9 ways to manage credit risk

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Effects of the pandemic and other factors creating unpredictability have changed how community banks approach their credit and lending operations. These experts share nine tips and credit risk best practices to offer stability in an ever-changing market.

By Judith Sears

Inflation and rising interest rates to combat inflation are defining the current business environment. Both affect the cost of goods and cash flow, creating a vise for many borrowers and portending increased credit stress in the near future.

Bankers and industry observers have several recommendations for how community banks can come up with risk ratings and rankings that foster safe growth in a volatile economic climate.

1. Stress test your loan portfolio

Community banks are not technically required to stress test, but most routinely assess various repayment scenarios for their portfolios.

David Ruffin, principal of IntelliCredit, which offers cloud-based solutions for credit risk analysis, suggests pairing stress testing with loan reviews. For example, a loan vendor might test a loan that’s performing at 1.2 debt service coverage (DSC) to see what happens if DSC goes to 0.85. The results can be extrapolated to the rest of a portfolio. “It’s a cost-effective approach,” he says.

2. Pay attention to industry concentrations in your portfolio

If you’ve carved a niche in a sector that is struggling, be sure you’re alert to the warning signs. “We have forward indicators that the Fed will raise interest rates four to six times over the next year,” says Gary Lewis, managing director of lending and deposit solutions for Jack Henry & Associates. “Understanding the impact of a rising rate environment on a concentrated portion of your lending portfolio is critical.”

The commercial real estate sector, for example, is weathering the transition of more remote workers while also facing higher costs. CRE borrowers are routinely locked into long-term contractual obligations with tenants. If their financing costs go up, they can’t renegotiate the contracts. “These are sectors that are not going to be able to immediately move,” says Robert Hemsath, CEO of $440 million-asset MCBank in Goldthwaite, Texas. He adds that MCBank’s stress testing includes looking at how high interest rates can go before borrowers can’t service their debts.

3. Migrate credit risk categories promptly

If your portfolio review turns up weaknesses, change risk grading credits immediately. Ruffin notes that early detection of credit risk reduces levels of nonperformance and gives banks greater flexibility in managing problem loans out of the bank. It also makes a good impression on regulators. “Regulators are fearful of banker complacency,” he observes.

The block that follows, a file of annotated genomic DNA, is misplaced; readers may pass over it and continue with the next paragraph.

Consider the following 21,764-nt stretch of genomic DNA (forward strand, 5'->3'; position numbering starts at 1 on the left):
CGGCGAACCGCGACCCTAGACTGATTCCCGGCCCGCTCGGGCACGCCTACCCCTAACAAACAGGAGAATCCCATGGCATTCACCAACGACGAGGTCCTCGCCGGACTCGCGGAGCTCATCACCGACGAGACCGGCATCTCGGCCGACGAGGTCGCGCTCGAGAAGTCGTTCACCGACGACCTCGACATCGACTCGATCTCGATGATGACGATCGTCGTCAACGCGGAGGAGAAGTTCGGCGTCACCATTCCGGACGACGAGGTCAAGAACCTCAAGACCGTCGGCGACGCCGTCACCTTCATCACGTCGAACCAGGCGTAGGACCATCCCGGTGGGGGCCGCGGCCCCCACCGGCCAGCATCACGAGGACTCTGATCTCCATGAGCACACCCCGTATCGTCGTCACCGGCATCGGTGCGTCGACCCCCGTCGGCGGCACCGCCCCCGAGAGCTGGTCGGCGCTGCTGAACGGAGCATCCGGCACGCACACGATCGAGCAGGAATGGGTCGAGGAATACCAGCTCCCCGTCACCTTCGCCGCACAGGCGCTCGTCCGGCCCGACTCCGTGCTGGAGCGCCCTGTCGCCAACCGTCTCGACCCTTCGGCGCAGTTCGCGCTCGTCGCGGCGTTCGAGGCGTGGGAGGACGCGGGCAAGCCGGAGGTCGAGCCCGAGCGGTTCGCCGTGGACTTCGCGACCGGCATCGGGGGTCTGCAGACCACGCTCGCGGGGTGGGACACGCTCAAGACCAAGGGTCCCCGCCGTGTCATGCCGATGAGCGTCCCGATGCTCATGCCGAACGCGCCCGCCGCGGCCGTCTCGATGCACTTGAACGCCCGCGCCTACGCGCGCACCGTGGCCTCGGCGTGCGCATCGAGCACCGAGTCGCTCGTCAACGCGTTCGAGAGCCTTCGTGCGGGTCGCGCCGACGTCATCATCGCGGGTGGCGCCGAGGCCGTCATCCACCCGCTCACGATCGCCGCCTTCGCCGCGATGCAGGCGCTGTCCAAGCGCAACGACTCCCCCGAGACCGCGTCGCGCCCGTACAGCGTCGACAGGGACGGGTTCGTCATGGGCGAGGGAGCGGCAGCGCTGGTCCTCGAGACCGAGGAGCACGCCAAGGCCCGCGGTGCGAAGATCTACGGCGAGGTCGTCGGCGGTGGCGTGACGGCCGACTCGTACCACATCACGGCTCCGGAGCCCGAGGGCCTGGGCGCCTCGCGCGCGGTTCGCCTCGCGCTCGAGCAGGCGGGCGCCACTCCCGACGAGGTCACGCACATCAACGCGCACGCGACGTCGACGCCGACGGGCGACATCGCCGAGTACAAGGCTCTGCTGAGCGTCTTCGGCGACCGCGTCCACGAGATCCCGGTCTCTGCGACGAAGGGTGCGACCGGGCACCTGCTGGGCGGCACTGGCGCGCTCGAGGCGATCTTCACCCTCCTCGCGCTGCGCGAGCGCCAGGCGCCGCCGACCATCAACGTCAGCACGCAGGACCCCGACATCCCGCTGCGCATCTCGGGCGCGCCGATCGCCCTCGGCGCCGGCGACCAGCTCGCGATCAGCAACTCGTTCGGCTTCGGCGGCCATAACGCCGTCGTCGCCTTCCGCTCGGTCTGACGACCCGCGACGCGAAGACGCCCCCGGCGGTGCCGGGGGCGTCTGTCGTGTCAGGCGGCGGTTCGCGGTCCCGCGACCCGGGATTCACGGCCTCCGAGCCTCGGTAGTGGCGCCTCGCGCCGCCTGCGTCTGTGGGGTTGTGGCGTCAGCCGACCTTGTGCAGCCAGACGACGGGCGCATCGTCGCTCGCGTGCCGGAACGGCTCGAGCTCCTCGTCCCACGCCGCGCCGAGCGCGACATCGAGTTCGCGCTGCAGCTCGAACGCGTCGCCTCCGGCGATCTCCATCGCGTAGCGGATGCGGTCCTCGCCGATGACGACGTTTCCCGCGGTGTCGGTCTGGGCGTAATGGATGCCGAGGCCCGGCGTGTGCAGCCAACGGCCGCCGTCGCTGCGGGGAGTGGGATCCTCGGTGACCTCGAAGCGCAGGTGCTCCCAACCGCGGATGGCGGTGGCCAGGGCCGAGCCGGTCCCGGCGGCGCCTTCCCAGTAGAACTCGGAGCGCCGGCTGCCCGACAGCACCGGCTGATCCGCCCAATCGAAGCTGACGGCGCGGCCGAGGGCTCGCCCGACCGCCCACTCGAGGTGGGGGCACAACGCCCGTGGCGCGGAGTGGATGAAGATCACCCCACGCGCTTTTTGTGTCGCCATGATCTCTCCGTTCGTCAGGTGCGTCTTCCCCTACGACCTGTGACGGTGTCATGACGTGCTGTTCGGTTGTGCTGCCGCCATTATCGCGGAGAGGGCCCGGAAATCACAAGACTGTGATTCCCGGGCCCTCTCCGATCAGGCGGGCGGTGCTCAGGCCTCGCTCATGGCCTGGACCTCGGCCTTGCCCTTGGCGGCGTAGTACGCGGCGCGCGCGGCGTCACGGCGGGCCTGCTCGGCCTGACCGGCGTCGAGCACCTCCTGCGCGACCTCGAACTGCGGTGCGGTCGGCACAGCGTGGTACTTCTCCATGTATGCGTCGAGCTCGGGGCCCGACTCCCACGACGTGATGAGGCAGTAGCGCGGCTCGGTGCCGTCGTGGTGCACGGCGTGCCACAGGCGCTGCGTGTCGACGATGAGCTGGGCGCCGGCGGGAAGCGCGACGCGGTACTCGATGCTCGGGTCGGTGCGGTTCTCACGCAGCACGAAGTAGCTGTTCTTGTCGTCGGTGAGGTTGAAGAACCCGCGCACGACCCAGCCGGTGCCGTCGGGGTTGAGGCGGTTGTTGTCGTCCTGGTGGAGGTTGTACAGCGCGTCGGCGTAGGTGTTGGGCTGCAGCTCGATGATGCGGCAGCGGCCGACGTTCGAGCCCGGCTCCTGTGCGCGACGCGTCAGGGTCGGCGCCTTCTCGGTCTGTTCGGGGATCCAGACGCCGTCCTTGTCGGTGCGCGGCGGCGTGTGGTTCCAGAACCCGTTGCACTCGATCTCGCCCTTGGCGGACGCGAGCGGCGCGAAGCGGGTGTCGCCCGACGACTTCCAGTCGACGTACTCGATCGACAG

4. Aggressively gather up-to-date financial information

Hemsath notes that while updating financial information annually has been an accepted rule of thumb, MCBank now updates financial information every six months. “We’re moving to enhanced monitoring and contact with our customers to assess risks,” he says.

5. Look beyond financial statements

John Beller, CEO of $160 million-asset Bank of Cave City in Cave City, Ark., says that in the aftermath of the pandemic, his community bank is scrutinizing an array of operational and industry factors. The Bank of Cave City, whose loan portfolio is 60% to 70% agriculture-related, nevertheless found that the pandemic affected ag borrowers very differently. Farmers that sold to commodity or aggregate buyers who sell to grocery stores flourished, while those buyers selling primarily to restaurants have struggled.

“We’re not used to thinking about asymmetry of risk in that way,” Beller acknowledges. “We’re moving away from just thinking about financial statements to thinking about operations a little more fully. There are a lot of risks around operations that we don’t always have eyes on. We’re looking to gain a more contextual understanding of all the ways these systemic issues impact our customers.”

“Our customers don’t just rely on us to facilitate transactions. They rely on us to bring understanding. The credibility of that relationship has so much value in uncertain circumstances.”
—John Beller, The Bank of Cave City

6. Identify which businesses can pass along their costs

Being able to pass along at least some costs is key to surviving an inflationary environment. “Most small businesses will react well,” Hemsath says. “The key is to know which businesses can and can’t pass along costs and at what point they price out where consumers can’t afford it anymore.”

7. Strengthen customer relationships

This is usually a given for community banks, but it’s worth underlining how strong customer relationships add to a bank’s ability to evaluate individual loan risk. Relationship managers who really know their customers may make all the difference. “Our customers don’t just rely on us to facilitate transactions,” Beller says. “They rely on us to bring understanding. The credibility of that relationship has so much value in uncertain circumstances.”

8. Boost employee training

Regular training on how to conduct stress testing, how to do forward-looking cash projections and how to analyze financial statements ensures your community bank offers good guidance.

9. Solicit regulators’ input—before the examiners arrive

Both Hemsath and Beller believe regulators have been constructive and helpful in the recent economic cycle. Both community bankers take the initiative to talk with regulators outside of regular examinations. “It’s a positive interaction,” Hemsath says. “They gather information from the industry and can be more effective as regulators. We’re all in this financial system together.”

Judith Sears is a writer in Colorado.